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7 Things Most Vegans Don't Get About Veganism

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Rham is vegan, married and child-free; she loves nature and wildlife, has two dogs and six, sometimes seven, other four-legged boarders.

The Vegan Society defines veganism as a way of living that seeks to exclude, as far as is possible and practicable, all forms of exploitation of, and cruelty to, animals for food, clothing, or any other purpose.

A vegan is someone who -

  • does not consume meat, dairy, eggs, and honey;
  • does not use any other animal-derived products like leather, silk, fur, and wool, including those that are tested on animals like cosmetics, soaps, and shampoos;
  • does not support zoos, any form of sports or entertainment that uses animals, and
  • is passionate about the well-being of humans and nonhuman animals and the environment and everything about it

Though veganism is a simple concept to comprehend, many, including vegans themselves, still don't fully grasp the whole idea to the extent of doing, saying, or claiming things about veganism without much thought.

Here are a few.

~An orangutan is rescued from a forest before bulldozers destroy its home~

~An orangutan is rescued from a forest before bulldozers destroy its home~

1. Palm oil or anything derived from palms is not vegan.

Some vegans consider palm oil and other products of palm as unethical because of the destruction that palm plantations caused to the homes of beautiful and innocent animals. Orangutans, for example, have lost their lives at the hands of the palm oil industry. To clear space for palm plantations, the palm oil industry favors the slash and burn technique which destroys any living being, plant or animal, present.

So, does this mean that peanut oil, mustard oil, sunflower oil, among other plant-derived products available don't cause destruction to the animals and their homes? Of course, they do!

Many ethical vegans think that palm oil is not vegan because of the reason mentioned above -palm products murdered and made orangutans and other non-human animals homeless. By this reasoning, these vegans are forgetting that the field, for example, that is now planted with sunflowers for oil production was once a home to many animals. Just because the devastation of the clearing of the land for sunflowers (because the damage was long done) is no longer visible, it doesn't mean that sunflower oil is vegan. The only reason that the concept of the palm being not vegan has become a topic of discourse is that the destruction that a palm plantation does to the inhabitants of once a forest is well-documented. Everyone can see photographs of a wounded baby orangutan lying beside his dead mother. And anyone can see that injustice and that what these animals are going through is wrong.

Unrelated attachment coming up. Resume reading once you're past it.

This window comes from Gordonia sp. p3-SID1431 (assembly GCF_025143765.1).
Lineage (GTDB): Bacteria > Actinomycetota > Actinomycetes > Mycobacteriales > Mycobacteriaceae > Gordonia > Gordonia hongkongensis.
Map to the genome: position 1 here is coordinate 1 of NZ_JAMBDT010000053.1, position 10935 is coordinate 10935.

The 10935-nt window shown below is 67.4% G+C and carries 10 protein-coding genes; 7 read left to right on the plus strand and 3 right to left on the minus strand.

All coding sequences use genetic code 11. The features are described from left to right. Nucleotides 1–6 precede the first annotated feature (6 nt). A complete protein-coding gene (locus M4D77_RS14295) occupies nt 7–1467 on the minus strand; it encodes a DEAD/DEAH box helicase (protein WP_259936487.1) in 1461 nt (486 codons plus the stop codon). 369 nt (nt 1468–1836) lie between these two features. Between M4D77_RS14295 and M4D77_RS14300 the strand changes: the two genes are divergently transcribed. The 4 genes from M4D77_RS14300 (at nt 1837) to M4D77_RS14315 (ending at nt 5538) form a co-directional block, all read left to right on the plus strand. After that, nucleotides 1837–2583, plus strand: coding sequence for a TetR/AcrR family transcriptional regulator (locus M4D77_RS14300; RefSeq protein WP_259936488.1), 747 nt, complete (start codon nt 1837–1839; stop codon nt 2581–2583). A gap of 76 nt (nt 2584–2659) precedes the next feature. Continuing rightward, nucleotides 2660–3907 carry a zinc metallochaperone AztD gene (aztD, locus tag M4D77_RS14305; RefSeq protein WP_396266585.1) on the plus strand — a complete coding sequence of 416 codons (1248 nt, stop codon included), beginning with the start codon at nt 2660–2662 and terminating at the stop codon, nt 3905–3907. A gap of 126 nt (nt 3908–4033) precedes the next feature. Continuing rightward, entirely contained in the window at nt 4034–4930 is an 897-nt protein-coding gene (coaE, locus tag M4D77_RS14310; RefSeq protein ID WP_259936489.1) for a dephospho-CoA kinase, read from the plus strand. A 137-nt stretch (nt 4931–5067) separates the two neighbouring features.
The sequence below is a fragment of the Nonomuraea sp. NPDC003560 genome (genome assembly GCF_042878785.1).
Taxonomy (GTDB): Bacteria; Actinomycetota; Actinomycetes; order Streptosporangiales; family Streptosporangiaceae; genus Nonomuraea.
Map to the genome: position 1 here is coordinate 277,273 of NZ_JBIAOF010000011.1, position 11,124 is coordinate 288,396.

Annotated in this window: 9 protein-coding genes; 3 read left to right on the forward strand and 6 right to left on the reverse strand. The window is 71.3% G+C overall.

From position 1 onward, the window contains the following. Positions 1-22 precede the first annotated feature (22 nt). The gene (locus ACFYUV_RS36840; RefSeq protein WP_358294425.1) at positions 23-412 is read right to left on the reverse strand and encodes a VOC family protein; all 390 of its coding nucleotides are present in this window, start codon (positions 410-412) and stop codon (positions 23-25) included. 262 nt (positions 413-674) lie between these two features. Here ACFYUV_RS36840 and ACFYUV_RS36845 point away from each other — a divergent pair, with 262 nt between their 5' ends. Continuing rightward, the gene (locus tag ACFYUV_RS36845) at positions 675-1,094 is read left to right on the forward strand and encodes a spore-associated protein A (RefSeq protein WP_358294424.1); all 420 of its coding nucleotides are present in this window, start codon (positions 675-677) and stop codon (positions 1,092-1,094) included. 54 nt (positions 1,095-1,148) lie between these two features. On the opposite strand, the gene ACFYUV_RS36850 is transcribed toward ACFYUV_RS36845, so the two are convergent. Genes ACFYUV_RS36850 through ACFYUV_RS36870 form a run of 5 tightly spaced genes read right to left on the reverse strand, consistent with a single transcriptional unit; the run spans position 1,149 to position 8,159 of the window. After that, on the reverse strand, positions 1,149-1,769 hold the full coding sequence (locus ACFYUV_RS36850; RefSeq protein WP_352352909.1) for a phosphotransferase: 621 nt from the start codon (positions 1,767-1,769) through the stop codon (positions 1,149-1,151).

There is nothing ethically vegan in this world. The human lifestyle itself causes suffering to animals. From the houses or roads we build to the food we eat, to the clothes we wear, to the electricity and technology we use, all lead to non-human animals getting harmed, being driven away from their own habitat, or worse, being dead.

So, food-wise, as far as the product is from plants, then it is vegan!

~chained monkey on training~

~chained monkey on training~

2. Coconut oil and other coconut-derived products are not vegan.

No animals should be used for human needs and purposes. But in Thailand and Indonesia, pig-tailed macaques, tied by their neck, are trained to pick and gather coconuts. In a vegan perspective, no animals should be used in any way. This treatment to monkeys is a form of exploitation and slavery and clearly is not vegan.

But exploitation comes in many forms. Many items vegans use or wear are made by people who are paid with meager wages. In India, many farmers use bullocks to carry their produce to mills, wholesale distributors or any other places where there is demand for these products. And though, in developed countries, plowing, planting, harvesting, and transporting of produce are done by machines, they don't necessarily mean that there is no exploitation involved.

The best way to deal with coconut and other coconut products, especially in countries where coconuts are imported and available in cans, is to read labels and, if possible, find the country where they're from. But again, food-wise, coconuts are vegan.


3. Vegan parents feed their young children non-vegan foods and say, "I will let them decide when they're old enough to do the decision for themselves!"

Do we say, "Since my son is still young to decide on his own, I'll let him rob our neighbors, steal from his classmates, kick a dog or cat, or stab someone until he's old enough to decide which is right from wrong for himself!"

No, we don't! It would be ridiculous and unreasonable! And so is the statement above.

Parents or not, we try to teach children to do the right thing. We instill moral values the moment they're capable of understanding. We tell them to be kind to others, to not steal, to not hurt anyone, to not beat a dog or a cat or another human person, etc. So how come, when it is about raising a child as a vegan, parents suddenly utter such nonsense? This is because these kinds of vegans think that veganism is just about food and they have never really understood what veganism is!

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It is time to change that. If you are a parent, learn nutrition, read scientific articles and be critical and cautious about them since many health articles are funded by meat, eggs, and dairy industries, watch relevant documentaries and educate yourself more by reading articles and books on children raised by a vegan or a plant-based diet.